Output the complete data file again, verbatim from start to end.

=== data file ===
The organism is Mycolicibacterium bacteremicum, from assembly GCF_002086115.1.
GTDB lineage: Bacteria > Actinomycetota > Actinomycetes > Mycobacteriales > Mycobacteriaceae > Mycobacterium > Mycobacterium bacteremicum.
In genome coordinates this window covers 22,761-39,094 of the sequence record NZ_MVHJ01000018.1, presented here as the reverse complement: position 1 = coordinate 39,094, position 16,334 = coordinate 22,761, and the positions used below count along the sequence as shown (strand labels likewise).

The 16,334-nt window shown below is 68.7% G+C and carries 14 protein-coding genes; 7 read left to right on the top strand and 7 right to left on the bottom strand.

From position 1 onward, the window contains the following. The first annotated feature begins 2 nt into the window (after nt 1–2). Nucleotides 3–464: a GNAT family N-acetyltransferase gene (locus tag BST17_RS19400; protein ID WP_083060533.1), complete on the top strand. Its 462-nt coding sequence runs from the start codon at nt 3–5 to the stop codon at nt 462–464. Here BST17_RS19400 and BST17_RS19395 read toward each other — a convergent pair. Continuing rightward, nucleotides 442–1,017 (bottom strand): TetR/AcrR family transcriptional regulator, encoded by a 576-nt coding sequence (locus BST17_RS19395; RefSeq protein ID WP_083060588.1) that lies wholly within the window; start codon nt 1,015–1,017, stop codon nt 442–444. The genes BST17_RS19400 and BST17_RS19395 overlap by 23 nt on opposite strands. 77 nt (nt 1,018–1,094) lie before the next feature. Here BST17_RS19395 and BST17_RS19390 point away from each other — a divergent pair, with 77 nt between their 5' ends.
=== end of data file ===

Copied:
The organism is Mycolicibacterium bacteremicum, from assembly GCF_002086115.1.
GTDB lineage: Bacteria > Actinomycetota > Actinomycetes > Mycobacteriales > Mycobacteriaceae > Mycobacterium > Mycobacterium bacteremicum.
In genome coordinates this window covers 22,761-39,094 of the sequence record NZ_MVHJ01000018.1, presented here as the reverse complement: position 1 = coordinate 39,094, position 16,334 = coordinate 22,761, and the positions used below count along the sequence as shown (strand labels likewise).

The 16,334-nt window shown below is 68.7% G+C and carries 14 protein-coding genes; 7 read left to right on the top strand and 7 right to left on the bottom strand.

From position 1 onward, the window contains the following. The first annotated feature begins 2 nt into the window (after nt 1–2). Nucleotides 3–464: a GNAT family N-acetyltransferase gene (locus tag BST17_RS19400; protein ID WP_083060533.1), complete on the top strand. Its 462-nt coding sequence runs from the start codon at nt 3–5 to the stop codon at nt 462–464. Here BST17_RS19400 and BST17_RS19395 read toward each other — a convergent pair. Continuing rightward, nucleotides 442–1,017 (bottom strand): TetR/AcrR family transcriptional regulator, encoded by a 576-nt coding sequence (locus BST17_RS19395; RefSeq protein ID WP_083060588.1) that lies wholly within the window; start codon nt 1,015–1,017, stop codon nt 442–444. The genes BST17_RS19400 and BST17_RS19395 overlap by 23 nt on opposite strands. 77 nt (nt 1,018–1,094) lie before the next feature. Here BST17_RS19395 and BST17_RS19390 point away from each other — a divergent pair, with 77 nt between their 5' ends.